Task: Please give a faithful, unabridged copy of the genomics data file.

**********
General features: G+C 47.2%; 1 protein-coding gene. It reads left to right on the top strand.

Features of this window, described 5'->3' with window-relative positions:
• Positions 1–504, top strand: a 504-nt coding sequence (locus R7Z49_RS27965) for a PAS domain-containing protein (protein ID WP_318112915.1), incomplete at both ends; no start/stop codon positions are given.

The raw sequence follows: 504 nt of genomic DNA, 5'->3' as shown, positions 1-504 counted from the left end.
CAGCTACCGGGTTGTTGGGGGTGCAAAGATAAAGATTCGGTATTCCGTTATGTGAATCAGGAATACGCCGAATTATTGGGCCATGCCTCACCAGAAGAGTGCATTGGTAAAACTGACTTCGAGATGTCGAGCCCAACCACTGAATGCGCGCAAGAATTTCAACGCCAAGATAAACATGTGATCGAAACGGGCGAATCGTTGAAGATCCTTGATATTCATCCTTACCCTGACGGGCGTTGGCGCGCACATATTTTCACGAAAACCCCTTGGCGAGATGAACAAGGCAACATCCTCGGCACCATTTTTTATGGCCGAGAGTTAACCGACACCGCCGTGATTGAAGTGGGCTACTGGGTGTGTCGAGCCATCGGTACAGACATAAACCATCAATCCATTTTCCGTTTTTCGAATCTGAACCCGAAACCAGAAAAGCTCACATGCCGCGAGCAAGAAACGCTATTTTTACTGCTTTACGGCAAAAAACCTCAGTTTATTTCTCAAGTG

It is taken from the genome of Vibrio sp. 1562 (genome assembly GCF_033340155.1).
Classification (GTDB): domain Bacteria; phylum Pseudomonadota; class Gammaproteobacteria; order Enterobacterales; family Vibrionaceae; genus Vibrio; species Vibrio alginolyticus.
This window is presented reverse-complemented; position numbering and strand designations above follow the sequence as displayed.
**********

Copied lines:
General features: G+C 47.2%; 1 protein-coding gene. It reads left to right on the top strand.

Features of this window, described 5'->3' with window-relative positions:
• Positions 1–504, top strand: a 504-nt coding sequence (locus R7Z49_RS27965) for a PAS domain-containing protein (protein ID WP_318112915.1), incomplete at both ends; no start/stop codon positions are given.

The raw sequence follows: 504 nt of genomic DNA, 5'->3' as shown, positions 1-504 counted from the left end.
CAGCTACCGGGTTGTTGGGGGTGCAAAGATAAAGATTCGGTATTCCGTTATGTGAATCAGGAATACGCCGAATTATTGGGCCATGCCTCACCAGAAGAGTGCATTGGTAAAACTGACTTCGAGATGTCGAGCCCAACCACTGAATGCGCGCAAGAATTTCAACGCCAAGATAAACATGTGATCGAAACGGGCGAATCGTTGAAGATCCTTGATATTCATCCTTACCCTGACGGGCGTTGGCGCGCACATATTTTCACGAAAACCCCTTGGCGAGATGAACAAGGCAACATCCTCGGCACCATTTTTTATGGCCGAGAGTTAACCGACACCGCCGTGATTGAAGTGGGCTACTGGGTGTGTCGAGCCATCGGTACAGACATAAACCATCAATCCATTTTCCGTTTTTCGAATCTGAACCCGAAACCAGAAAAGCTCACATGCCGCGAGCAAGAAACGCTATTTTTACTGCTTTACGGCAAAAAACCTCAGTTTATTTCTCAAGTG

It is taken from the genome of Vibrio sp. 1562 (genome assembly GCF_033340155.1).
Classification (GTDB): domain Bacteria; phylum Pseudomonadota; class Gammaproteobacteria; order Enterobacterales; family Vibrionaceae; genus Vibrio; species Vibrio alginolyticus.
This window is presented reverse-complemented; position numbering and strand designations above follow the sequence as displayed.